As he erupted in a volley of furious obscenities, I sprinted away as fast as I could, terrified by his rage.
That, it appears, is the first volley in what will inevitably become a protracted conflict.
Another associate, German Gorbuntsov, narrowly survived a volley of shots in London last March.
1570s, "discharge of a number of guns at once," from Middle French volee "flight" (12c.), from Vulgar Latin *volta, fem. noun from Latin volatum, past participle of volare "to fly" (see volant). Sporting sense (originally in tennis) is from 1819 (v.), 1862 (n.), from notion of hitting the ball in flight.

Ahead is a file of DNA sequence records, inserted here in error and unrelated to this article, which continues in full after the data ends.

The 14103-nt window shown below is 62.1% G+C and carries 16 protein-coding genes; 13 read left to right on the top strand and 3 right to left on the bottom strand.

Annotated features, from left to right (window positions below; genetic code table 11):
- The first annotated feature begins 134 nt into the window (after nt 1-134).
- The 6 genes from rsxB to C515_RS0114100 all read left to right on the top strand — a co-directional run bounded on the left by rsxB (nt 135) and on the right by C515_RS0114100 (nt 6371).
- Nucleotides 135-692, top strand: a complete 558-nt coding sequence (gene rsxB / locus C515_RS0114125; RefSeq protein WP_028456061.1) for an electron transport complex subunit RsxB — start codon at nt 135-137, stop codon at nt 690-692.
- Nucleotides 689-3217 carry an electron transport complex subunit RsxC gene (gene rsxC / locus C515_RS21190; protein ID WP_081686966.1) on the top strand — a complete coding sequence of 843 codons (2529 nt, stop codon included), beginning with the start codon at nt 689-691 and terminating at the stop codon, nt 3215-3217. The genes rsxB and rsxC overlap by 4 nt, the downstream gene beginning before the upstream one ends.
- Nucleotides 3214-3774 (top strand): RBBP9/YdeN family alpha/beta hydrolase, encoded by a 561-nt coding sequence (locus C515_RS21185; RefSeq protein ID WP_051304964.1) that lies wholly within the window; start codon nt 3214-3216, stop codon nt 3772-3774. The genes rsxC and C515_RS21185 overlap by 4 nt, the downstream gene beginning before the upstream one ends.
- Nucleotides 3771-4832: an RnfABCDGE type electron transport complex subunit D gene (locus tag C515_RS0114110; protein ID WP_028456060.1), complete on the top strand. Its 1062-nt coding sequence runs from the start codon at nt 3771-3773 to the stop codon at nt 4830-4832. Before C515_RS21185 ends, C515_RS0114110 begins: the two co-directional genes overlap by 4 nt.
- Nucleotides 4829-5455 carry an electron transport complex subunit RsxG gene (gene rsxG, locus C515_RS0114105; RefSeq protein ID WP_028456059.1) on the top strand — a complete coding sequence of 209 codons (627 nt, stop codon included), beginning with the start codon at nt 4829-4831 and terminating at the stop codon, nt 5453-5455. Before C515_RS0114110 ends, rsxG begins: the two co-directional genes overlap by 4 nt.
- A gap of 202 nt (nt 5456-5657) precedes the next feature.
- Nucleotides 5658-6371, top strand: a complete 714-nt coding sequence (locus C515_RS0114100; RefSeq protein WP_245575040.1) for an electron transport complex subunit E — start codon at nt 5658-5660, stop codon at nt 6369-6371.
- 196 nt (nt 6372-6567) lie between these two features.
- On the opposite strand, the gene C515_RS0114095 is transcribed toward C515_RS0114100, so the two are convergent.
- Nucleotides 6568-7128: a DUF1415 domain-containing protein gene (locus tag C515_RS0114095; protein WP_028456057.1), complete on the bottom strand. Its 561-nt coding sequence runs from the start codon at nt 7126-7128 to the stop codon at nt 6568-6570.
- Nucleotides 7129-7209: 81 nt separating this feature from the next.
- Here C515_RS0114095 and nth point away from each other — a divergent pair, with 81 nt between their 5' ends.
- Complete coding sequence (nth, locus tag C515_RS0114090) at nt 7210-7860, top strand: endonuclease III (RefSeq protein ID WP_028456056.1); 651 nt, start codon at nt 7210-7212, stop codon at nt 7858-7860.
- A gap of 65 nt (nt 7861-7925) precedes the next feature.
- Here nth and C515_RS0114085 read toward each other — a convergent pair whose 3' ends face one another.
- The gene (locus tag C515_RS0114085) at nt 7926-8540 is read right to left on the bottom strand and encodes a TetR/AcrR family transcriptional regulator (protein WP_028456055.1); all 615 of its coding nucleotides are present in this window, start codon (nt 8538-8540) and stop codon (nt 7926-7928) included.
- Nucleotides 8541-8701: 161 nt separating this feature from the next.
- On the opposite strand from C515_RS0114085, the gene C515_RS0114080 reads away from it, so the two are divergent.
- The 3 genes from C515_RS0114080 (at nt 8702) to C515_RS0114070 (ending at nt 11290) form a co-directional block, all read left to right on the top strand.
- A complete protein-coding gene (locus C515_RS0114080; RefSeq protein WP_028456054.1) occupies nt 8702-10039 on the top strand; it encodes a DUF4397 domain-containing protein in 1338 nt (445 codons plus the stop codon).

volley vol·ley (vŏl'ē)
The bursting forth of many things together, such as a synchronous group of impulses induced simultaneously by artificial stimulation of either nerve fibers or muscle fibers.